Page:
Accessibility statement

The Digital Self - TFT00064H

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  • Department: Theatre, Film, Television and Interactive Media
  • Module co-ordinator: Prof. Jenna Ng
  • Credit value: 20 credits
  • Credit level: H
  • Academic year of delivery: 2022-23

Module summary

With the penetration of digital media in everyday life, information and communication technologies are causing to question what kind of a “me” exists in digital spaces. We are tracked by corporations and governments not as individuals or citizens, but as metadata, as patterns for surveillance and consumption. We surf the web not as users but as consumers feeding surfing data to algorithms who learn about us and learn to to be us. We render our lives into numbers, quantified in terms of our eating habits, heart rate, caffeine intake, sleep patterns. Our digital selves are now subject to a new status anxiety, as we get ranked, classified, ordered and evaluated in online spaces which determine our financial and social status.

In this module, we ask anew these old questions: against computers, against sensors, against machine learning, who are we? How do technologies affect our ideas of identity and personality, as individuals, as human beings? And to that, how do we define life itself? How do we define the human? How do we define us –how do you define yourself?

Module will run

Occurrence Teaching period
A Spring Term 2022-23

Module aims

The main objective of this module is to study how digital technology changes and defines us as individuals, as social beings and as humans.


Module Aims:


  • To examine the practices and products through which individuals express, represent, identify and “datify” themselves online, in virtual environments, and through “self-tracking” technologies.

  • To explore how digital technologies shape the experience, identity, and notion of the self.

  • To critically think through the ideologies and other cultural ramifications of digital self-identification.

  • To broaden students’ understanding of the relationships between technology (including pre-digital precursors) and the changing cultural values, political contexts, and theoretical concepts of the self.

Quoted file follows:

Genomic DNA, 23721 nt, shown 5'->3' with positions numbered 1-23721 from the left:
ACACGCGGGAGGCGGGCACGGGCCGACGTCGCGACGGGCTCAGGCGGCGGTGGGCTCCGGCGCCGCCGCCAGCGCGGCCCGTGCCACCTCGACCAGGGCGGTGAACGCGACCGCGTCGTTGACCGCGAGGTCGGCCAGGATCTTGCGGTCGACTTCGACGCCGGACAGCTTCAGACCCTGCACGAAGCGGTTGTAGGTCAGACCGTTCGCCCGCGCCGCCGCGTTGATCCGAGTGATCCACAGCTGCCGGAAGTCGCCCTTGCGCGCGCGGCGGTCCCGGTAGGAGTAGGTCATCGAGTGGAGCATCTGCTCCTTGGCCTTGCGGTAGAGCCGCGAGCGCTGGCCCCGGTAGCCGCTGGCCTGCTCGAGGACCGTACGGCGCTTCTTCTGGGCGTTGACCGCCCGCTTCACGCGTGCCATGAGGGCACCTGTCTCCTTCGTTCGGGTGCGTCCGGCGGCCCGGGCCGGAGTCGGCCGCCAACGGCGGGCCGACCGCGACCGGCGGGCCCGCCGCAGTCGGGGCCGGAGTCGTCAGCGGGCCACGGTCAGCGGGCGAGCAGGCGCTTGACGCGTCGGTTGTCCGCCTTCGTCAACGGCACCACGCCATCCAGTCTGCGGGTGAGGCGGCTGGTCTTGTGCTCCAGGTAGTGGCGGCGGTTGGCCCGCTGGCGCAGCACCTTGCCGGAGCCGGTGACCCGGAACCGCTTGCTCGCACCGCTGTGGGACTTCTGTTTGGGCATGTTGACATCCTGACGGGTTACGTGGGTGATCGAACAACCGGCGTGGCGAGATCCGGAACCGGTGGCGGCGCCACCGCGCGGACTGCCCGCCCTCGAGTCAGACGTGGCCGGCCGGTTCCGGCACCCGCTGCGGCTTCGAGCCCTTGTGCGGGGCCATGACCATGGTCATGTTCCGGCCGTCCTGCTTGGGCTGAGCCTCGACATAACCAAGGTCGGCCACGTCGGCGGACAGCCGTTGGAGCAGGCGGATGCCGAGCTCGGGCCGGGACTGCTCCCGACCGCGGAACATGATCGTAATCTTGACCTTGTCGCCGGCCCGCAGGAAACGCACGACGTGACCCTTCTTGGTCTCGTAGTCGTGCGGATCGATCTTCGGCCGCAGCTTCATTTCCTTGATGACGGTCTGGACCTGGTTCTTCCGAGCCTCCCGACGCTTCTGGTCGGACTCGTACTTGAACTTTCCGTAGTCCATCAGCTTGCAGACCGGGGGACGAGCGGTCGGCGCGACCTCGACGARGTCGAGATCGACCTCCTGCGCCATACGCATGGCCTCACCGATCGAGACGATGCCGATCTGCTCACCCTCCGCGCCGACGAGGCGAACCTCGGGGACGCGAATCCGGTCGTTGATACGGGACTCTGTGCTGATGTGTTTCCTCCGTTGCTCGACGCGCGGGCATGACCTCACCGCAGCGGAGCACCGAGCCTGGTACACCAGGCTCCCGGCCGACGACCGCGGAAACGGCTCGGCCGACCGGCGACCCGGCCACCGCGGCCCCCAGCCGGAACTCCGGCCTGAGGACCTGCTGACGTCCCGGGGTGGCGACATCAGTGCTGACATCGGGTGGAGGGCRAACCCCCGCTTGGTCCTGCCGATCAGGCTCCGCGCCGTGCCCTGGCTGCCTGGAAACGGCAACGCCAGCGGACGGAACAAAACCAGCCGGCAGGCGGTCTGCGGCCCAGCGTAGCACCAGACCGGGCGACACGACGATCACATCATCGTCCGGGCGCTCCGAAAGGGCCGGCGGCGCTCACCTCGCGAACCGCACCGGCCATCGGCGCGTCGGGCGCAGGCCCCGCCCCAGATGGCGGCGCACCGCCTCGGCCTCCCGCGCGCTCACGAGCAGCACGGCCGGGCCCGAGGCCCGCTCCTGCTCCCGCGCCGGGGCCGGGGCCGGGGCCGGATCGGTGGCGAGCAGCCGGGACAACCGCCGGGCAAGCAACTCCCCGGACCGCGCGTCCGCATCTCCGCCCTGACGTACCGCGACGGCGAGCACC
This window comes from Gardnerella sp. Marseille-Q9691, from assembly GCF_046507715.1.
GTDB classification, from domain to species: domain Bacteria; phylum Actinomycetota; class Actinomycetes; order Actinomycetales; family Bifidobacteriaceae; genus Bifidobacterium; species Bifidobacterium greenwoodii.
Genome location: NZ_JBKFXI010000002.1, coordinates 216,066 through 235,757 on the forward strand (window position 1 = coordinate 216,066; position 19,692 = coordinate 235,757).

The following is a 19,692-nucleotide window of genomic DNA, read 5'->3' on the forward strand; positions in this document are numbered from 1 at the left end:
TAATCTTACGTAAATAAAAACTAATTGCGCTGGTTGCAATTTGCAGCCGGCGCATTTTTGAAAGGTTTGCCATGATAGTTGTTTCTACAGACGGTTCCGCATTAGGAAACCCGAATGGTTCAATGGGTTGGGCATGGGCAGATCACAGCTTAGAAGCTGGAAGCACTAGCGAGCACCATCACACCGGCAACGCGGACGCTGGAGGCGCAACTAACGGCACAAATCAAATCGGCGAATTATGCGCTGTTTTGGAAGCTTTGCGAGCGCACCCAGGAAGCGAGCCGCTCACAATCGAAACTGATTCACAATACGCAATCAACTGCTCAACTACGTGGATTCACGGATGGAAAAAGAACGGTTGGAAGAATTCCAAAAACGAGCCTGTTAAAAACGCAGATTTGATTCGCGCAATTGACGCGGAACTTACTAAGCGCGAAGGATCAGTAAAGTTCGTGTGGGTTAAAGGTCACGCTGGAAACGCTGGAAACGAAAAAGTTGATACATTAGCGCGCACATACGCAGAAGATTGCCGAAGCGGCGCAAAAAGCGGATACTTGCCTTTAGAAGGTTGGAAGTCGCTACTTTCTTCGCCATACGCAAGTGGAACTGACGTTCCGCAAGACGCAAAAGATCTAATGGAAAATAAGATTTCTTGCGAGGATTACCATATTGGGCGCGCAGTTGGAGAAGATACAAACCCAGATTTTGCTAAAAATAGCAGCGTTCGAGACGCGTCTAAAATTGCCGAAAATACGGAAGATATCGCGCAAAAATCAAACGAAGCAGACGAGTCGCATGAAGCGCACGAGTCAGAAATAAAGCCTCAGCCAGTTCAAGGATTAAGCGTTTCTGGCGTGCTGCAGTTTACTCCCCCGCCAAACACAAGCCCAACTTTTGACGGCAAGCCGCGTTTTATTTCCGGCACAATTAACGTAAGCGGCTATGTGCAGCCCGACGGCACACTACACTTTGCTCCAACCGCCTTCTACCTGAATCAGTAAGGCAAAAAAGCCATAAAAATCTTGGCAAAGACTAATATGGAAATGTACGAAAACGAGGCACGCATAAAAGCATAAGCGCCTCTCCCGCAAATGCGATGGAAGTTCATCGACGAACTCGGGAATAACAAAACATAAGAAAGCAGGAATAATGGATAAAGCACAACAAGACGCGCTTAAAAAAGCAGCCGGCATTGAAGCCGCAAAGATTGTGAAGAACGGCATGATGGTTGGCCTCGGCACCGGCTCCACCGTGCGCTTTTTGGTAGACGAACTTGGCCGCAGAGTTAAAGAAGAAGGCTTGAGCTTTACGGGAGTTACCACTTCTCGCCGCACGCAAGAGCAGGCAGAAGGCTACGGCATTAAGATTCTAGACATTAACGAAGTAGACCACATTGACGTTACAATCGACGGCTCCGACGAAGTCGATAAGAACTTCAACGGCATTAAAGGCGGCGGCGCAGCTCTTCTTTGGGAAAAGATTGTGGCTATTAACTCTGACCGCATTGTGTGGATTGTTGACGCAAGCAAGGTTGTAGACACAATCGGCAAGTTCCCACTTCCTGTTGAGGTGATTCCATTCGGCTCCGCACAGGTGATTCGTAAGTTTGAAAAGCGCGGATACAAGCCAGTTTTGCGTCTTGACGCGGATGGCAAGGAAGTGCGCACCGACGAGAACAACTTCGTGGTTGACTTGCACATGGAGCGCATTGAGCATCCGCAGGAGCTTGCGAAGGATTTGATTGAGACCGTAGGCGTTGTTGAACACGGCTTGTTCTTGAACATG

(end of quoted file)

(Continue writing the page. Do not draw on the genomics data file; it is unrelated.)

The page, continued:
• To express theoretical learning in creative practice and self-reflection.

Module learning outcomes

Subject content

  • Understanding of key theories of thinking about the self in digital environments, particularly in relation to ideas such as the individual; the dividual; the avatar; the cyborg; the posthuman etc; and in contexts such as quantification, privacy, surveillance, big data, and algorithmic culture.

  • Ability to think critically about the use of identity markers (eg race, gender, sexuality) in digital environments.

  • Ability to critique the digital self not just as data or as an online identity, but as complex politicised encounters between technology, cultural forces, social formation and political context.

  • Familiarity with cultural representations of digital selfhood through popular media such as cinema, television and photography.

  • Ability to express theoretical learning in creative practice and complemented with written analysis.


Academic and graduate skills

  • Critically think about digital culture and how it affects society and the individual.

  • Ability to use digital media in textual, oral, visual and electronic communication.

  • Ability to analyse theoretical texts and apply theory to other media texts.


Task Length % of module mark
4000 word reflective essay
N/A 100

Special assessment rules



Task Length % of module mark
4000 word reflective essay
N/A 100

Module feedback

Students will receive individual oral feedback for the weekly seminar sessions.


Students will also receive written feedback on coursework assignments using a proforma identifying key requirements and marks awarded for sections of the assignment. This will be available within six weeks of submission.

Indicative reading

Indicative books:


Hayles, N. Katherine, 1999, How We Became Posthuman: Virtual Bodies in Cybernetics, Literature and Informatics, Chicago: University of Chicago Press.


Mitchell, W.J., 2003, Me++: The Cyborg Self and the Networked City, Boston, Mass.: MIT Press.

The information on this page is indicative of the module that is currently on offer. The University is constantly exploring ways to enhance and improve its degree programmes and therefore reserves the right to make variations to the content and method of delivery of modules, and to discontinue modules, if such action is reasonably considered to be necessary by the University. Where appropriate, the University will notify and consult with affected students in advance about any changes that are required in line with the University's policy on the Approval of Modifications to Existing Taught Programmes of Study.